(In fairness, the equipment fits into a pocket, and it was a last-minute plan to drive 6 hours, round trip, for better viewing.)
For the transit of Venus a few days later — a very rare event that occurs only once ever 105 years — I switched to using my telescope for even better quality. You don’t look through it, but instead use it to project a bright image of the sun onto another surface for viewing.
I was excited to catch last week’s eclipse because there was an unusually large sunspot (“AR2192”) that was going to be visible. It’s one of the larger sunspots of the last century, so it seemed like a bit of an historic opportunity to catch it.
This time I took the unusual step of observing from indoors, looking out a window. This basically allows for projecting into a darker area (compared to full sunlight), resulting in better image contrast. Here’s a shot of my basic setup — a Celestron C8 telescope, with a right angle adapter and 30mm eyepiece, projecting the full image of the sun (including eclipse and sunspots) onto the wall of my home:
The image was obviously quite large, and made it easy to examine details of the large sunspot AR2192, as well as a number of smaller sunspots that were present.
I also switched to a 12.5mm eyepiece, allowing for a higher magnification, which made the 2-tone details of the main sunspot even more obvious. The image is a little soft, but not too bad — it’s hard to get sharp contrast at high zoom, and the image was noticeably wavering as a result of thermal convection withing the telescope and atmosphere. (Not to mention that a telescope mounted on carpet in a multistory building isn’t the epitome of stability — I had to stand very still or else the image would shake! Not ideal, but workable.)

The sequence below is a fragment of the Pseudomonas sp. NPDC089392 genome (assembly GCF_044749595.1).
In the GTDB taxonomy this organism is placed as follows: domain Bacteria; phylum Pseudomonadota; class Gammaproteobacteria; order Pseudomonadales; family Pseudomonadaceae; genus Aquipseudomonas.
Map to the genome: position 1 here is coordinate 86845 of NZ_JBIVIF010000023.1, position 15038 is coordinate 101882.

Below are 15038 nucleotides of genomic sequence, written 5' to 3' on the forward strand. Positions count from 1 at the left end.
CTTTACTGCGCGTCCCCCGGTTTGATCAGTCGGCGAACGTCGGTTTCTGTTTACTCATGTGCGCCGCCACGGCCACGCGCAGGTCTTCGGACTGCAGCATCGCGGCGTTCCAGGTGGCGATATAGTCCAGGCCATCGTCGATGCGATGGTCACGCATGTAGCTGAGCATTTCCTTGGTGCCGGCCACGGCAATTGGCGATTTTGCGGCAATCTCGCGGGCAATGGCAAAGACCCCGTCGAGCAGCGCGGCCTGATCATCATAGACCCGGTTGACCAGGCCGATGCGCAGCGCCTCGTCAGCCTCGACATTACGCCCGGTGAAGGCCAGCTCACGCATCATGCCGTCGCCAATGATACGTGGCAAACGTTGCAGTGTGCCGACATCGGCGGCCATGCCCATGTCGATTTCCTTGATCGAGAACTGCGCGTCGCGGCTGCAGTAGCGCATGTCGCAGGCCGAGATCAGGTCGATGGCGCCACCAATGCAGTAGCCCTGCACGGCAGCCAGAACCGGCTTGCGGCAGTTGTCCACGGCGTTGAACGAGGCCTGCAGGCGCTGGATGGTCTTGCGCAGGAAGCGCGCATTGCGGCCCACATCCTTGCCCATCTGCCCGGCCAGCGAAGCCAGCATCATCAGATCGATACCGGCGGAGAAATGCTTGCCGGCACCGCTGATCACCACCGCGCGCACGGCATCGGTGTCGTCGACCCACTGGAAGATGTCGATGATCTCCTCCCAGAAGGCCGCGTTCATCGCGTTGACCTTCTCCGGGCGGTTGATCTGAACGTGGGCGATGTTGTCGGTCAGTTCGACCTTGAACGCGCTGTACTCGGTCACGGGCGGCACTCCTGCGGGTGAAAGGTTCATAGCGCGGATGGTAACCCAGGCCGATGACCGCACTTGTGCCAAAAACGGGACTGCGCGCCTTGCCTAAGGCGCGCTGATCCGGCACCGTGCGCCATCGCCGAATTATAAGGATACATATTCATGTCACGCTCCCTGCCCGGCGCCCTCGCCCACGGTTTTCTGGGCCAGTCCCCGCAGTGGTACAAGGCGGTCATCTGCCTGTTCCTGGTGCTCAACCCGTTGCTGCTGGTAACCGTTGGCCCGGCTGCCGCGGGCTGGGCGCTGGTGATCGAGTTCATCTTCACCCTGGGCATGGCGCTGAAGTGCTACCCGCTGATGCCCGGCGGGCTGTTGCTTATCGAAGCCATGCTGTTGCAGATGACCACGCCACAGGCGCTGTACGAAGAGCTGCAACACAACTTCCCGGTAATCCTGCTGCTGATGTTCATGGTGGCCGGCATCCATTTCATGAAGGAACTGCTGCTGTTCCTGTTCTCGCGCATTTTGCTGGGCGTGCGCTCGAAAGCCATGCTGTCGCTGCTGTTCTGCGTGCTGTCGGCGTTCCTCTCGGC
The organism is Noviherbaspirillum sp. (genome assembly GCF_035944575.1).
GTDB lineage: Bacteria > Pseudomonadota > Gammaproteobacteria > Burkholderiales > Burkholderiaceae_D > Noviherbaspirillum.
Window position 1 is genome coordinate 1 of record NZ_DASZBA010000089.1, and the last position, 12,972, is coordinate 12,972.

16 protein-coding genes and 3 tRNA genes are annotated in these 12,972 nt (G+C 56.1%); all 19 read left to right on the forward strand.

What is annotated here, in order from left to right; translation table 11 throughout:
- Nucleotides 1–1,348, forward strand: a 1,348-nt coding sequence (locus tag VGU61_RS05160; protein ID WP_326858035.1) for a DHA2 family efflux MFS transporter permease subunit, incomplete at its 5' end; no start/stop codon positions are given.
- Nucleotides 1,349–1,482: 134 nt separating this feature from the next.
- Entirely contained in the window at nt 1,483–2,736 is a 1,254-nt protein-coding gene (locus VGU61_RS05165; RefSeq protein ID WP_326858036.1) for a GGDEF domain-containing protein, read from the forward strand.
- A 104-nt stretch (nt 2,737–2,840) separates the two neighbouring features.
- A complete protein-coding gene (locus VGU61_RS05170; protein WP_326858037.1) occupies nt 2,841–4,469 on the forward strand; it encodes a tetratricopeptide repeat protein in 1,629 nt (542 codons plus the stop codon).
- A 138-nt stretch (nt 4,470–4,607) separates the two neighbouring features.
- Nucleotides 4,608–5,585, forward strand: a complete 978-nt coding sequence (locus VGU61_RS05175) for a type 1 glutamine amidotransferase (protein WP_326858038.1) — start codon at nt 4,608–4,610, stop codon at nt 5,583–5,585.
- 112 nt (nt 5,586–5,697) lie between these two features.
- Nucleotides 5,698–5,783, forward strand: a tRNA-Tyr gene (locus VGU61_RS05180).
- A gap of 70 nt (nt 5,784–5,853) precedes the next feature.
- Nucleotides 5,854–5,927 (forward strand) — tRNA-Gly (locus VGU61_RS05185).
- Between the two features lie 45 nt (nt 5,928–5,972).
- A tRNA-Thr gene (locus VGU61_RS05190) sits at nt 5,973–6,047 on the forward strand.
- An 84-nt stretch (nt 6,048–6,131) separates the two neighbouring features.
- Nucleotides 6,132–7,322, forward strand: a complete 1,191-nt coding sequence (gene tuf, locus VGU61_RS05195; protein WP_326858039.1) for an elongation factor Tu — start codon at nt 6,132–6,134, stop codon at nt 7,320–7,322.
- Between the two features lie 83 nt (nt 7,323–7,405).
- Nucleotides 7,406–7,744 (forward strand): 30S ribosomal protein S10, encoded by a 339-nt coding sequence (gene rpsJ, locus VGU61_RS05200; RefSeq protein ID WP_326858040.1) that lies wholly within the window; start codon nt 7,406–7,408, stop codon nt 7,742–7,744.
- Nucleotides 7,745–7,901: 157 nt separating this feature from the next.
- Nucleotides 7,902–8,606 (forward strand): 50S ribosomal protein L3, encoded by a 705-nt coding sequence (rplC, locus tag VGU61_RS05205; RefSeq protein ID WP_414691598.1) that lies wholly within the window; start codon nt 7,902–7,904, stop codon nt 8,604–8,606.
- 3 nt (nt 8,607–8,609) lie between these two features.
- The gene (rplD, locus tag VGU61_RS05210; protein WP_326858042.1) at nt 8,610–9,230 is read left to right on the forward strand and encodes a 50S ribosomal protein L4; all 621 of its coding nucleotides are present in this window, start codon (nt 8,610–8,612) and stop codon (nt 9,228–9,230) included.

Observing this sunspot wasn’t nearly as exciting as the Carrington Event of 1859, but it was still a beautiful sight to behold. I’m definitely looking forward to the 21 August 2017 eclipse, which should be a fantastic total eclipse visible from a wide swath of the US!
I upgraded to a new MacBook about a week ago, and thought I’d use the opportunity to try living without Flash for a while. I had previously done this two years ago (for my last laptop upgrade), and I lasted about a week before breaking down and installing it. In part because I ran into too many sites that needed Flash, but the main reason was that the adoption and experience of HTML5 video wasn’t great. In particular, the HTML5 mode on YouTube was awful — videos often stalled or froze. (I suspect that was an issue on YouTube’s end, but the exact cause didn’t really matter.) So now that the Web has had a few additional years to shift away from Flash, I wanted to see if the experience was any better.
The short answer is that I’m pleased (with a few caveats). The most common Flash usage for me had been the major video sites (YouTube and Vimeo), and they now have HTML5 video support that’s good. YouTube previously had issues where they still required the use of Flash for some popular videos (for ads?), but either they stopped or AdBlock avoids the problem.